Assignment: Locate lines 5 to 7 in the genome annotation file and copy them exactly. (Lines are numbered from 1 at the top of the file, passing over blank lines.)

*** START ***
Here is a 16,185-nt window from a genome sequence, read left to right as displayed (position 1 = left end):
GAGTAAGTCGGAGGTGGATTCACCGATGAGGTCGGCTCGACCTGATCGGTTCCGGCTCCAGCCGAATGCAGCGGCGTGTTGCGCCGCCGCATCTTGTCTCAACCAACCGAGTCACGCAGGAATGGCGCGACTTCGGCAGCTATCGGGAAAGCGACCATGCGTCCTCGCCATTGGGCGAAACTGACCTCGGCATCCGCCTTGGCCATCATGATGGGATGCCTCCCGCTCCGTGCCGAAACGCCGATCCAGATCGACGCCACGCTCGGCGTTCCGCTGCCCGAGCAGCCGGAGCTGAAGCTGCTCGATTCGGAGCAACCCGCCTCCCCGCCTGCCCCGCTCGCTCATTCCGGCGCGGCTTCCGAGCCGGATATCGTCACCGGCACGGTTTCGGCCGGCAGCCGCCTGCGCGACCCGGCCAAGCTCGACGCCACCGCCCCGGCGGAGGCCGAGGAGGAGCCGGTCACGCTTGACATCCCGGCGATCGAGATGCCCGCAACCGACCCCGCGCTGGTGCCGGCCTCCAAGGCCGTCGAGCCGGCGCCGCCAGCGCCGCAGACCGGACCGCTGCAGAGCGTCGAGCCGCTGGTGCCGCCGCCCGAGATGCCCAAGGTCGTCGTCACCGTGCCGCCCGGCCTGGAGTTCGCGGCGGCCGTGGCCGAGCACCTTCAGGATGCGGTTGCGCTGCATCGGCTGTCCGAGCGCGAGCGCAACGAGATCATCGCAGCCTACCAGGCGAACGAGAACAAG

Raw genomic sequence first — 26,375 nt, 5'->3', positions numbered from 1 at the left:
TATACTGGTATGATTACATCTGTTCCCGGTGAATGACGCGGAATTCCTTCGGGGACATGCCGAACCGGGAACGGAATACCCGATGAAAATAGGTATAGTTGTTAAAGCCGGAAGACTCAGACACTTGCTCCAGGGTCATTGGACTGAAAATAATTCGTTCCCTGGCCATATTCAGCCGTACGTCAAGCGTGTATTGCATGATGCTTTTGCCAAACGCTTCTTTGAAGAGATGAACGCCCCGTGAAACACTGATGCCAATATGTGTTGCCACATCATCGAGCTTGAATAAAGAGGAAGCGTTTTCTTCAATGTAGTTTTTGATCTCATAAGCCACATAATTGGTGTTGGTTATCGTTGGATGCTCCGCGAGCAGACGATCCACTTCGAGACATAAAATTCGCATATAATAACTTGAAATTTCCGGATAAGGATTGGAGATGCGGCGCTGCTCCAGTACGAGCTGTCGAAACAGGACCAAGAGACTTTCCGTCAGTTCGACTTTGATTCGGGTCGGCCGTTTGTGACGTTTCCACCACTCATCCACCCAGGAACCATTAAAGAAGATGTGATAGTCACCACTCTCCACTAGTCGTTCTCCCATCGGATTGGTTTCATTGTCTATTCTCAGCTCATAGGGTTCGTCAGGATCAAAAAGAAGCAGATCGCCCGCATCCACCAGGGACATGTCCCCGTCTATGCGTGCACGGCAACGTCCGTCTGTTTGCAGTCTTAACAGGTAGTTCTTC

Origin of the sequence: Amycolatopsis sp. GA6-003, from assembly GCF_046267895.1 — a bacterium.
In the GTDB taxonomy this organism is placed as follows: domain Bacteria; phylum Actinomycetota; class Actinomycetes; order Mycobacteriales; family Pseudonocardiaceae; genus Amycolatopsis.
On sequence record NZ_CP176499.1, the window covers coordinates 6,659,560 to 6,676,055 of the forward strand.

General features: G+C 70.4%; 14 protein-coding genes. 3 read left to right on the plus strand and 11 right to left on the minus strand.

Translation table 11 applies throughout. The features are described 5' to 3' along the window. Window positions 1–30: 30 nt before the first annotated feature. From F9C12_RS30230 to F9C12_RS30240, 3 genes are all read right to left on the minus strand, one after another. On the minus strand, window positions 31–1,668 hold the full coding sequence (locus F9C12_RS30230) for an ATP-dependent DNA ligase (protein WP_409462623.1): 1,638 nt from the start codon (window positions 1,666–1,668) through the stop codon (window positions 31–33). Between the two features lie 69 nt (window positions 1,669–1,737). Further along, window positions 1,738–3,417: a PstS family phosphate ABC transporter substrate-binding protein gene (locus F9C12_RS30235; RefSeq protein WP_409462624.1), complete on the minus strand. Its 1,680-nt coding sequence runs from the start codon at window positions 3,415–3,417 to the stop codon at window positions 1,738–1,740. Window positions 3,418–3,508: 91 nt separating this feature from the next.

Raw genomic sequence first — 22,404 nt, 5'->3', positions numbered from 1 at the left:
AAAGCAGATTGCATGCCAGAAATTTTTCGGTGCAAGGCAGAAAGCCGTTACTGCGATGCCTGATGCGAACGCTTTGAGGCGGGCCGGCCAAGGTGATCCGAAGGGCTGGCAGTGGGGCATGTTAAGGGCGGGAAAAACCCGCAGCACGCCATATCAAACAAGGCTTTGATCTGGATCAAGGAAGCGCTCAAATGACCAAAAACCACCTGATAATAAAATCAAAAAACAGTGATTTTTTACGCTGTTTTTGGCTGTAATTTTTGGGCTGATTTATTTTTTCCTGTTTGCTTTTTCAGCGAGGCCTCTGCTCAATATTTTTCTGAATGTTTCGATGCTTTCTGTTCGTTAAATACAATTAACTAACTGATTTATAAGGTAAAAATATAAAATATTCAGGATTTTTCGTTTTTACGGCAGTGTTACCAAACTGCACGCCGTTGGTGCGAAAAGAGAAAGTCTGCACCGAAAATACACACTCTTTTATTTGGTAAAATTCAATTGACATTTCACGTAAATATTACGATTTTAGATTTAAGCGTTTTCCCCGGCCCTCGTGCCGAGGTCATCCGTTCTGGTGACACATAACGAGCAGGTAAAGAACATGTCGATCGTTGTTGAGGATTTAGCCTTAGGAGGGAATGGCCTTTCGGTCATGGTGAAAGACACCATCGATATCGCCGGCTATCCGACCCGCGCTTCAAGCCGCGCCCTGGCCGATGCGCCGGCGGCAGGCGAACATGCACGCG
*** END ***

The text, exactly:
Origin of the sequence: Amycolatopsis sp. GA6-003, from assembly GCF_046267895.1 — a bacterium.
In the GTDB taxonomy this organism is placed as follows: domain Bacteria; phylum Actinomycetota; class Actinomycetes; order Mycobacteriales; family Pseudonocardiaceae; genus Amycolatopsis.
On sequence record NZ_CP176499.1, the window covers coordinates 6,659,560 to 6,676,055 of the forward strand.